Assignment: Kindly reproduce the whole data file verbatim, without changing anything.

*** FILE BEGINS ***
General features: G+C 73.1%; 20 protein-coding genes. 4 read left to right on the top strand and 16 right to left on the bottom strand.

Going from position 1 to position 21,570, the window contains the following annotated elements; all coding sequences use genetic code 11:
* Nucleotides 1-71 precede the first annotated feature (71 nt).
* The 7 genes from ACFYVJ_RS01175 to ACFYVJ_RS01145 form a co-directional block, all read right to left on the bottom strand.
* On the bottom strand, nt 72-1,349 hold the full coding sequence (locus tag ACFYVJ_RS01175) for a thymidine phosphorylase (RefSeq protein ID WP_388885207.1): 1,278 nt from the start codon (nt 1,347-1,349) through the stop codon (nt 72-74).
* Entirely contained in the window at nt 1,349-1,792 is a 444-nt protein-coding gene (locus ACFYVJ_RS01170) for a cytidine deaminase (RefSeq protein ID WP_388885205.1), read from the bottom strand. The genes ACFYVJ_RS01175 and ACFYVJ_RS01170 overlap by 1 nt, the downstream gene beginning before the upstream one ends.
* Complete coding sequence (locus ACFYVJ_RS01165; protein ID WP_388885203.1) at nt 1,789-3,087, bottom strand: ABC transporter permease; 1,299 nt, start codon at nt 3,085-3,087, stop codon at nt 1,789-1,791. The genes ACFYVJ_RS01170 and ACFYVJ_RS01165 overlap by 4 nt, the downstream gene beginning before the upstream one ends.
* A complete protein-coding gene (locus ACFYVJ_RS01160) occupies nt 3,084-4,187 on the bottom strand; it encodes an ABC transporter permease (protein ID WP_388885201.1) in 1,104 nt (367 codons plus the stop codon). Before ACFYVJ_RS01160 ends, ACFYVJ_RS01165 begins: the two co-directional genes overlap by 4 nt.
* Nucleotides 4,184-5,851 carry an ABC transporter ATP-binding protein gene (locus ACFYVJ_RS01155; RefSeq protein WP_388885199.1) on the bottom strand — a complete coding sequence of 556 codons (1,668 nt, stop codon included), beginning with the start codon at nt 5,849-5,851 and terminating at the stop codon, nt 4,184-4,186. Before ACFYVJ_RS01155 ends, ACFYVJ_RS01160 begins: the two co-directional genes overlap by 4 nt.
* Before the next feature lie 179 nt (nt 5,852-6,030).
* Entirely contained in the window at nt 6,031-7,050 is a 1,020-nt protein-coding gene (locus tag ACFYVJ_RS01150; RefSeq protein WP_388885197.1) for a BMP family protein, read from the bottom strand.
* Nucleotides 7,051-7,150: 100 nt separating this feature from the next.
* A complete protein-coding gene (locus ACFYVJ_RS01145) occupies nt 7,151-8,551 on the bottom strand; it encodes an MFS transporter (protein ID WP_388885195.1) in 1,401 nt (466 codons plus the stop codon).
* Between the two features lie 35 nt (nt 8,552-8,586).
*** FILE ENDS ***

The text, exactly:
General features: G+C 73.1%; 20 protein-coding genes. 4 read left to right on the top strand and 16 right to left on the bottom strand.

Going from position 1 to position 21,570, the window contains the following annotated elements; all coding sequences use genetic code 11:
* Nucleotides 1-71 precede the first annotated feature (71 nt).
* The 7 genes from ACFYVJ_RS01175 to ACFYVJ_RS01145 form a co-directional block, all read right to left on the bottom strand.
* On the bottom strand, nt 72-1,349 hold the full coding sequence (locus tag ACFYVJ_RS01175) for a thymidine phosphorylase (RefSeq protein ID WP_388885207.1): 1,278 nt from the start codon (nt 1,347-1,349) through the stop codon (nt 72-74).
* Entirely contained in the window at nt 1,349-1,792 is a 444-nt protein-coding gene (locus ACFYVJ_RS01170) for a cytidine deaminase (RefSeq protein ID WP_388885205.1), read from the bottom strand. The genes ACFYVJ_RS01175 and ACFYVJ_RS01170 overlap by 1 nt, the downstream gene beginning before the upstream one ends.
* Complete coding sequence (locus ACFYVJ_RS01165; protein ID WP_388885203.1) at nt 1,789-3,087, bottom strand: ABC transporter permease; 1,299 nt, start codon at nt 3,085-3,087, stop codon at nt 1,789-1,791. The genes ACFYVJ_RS01170 and ACFYVJ_RS01165 overlap by 4 nt, the downstream gene beginning before the upstream one ends.
* A complete protein-coding gene (locus ACFYVJ_RS01160) occupies nt 3,084-4,187 on the bottom strand; it encodes an ABC transporter permease (protein ID WP_388885201.1) in 1,104 nt (367 codons plus the stop codon). Before ACFYVJ_RS01160 ends, ACFYVJ_RS01165 begins: the two co-directional genes overlap by 4 nt.
* Nucleotides 4,184-5,851 carry an ABC transporter ATP-binding protein gene (locus ACFYVJ_RS01155; RefSeq protein WP_388885199.1) on the bottom strand — a complete coding sequence of 556 codons (1,668 nt, stop codon included), beginning with the start codon at nt 5,849-5,851 and terminating at the stop codon, nt 4,184-4,186. Before ACFYVJ_RS01155 ends, ACFYVJ_RS01160 begins: the two co-directional genes overlap by 4 nt.
* Before the next feature lie 179 nt (nt 5,852-6,030).
* Entirely contained in the window at nt 6,031-7,050 is a 1,020-nt protein-coding gene (locus tag ACFYVJ_RS01150; RefSeq protein WP_388885197.1) for a BMP family protein, read from the bottom strand.
* Nucleotides 7,051-7,150: 100 nt separating this feature from the next.
* A complete protein-coding gene (locus ACFYVJ_RS01145) occupies nt 7,151-8,551 on the bottom strand; it encodes an MFS transporter (protein ID WP_388885195.1) in 1,401 nt (466 codons plus the stop codon).
* Between the two features lie 35 nt (nt 8,552-8,586).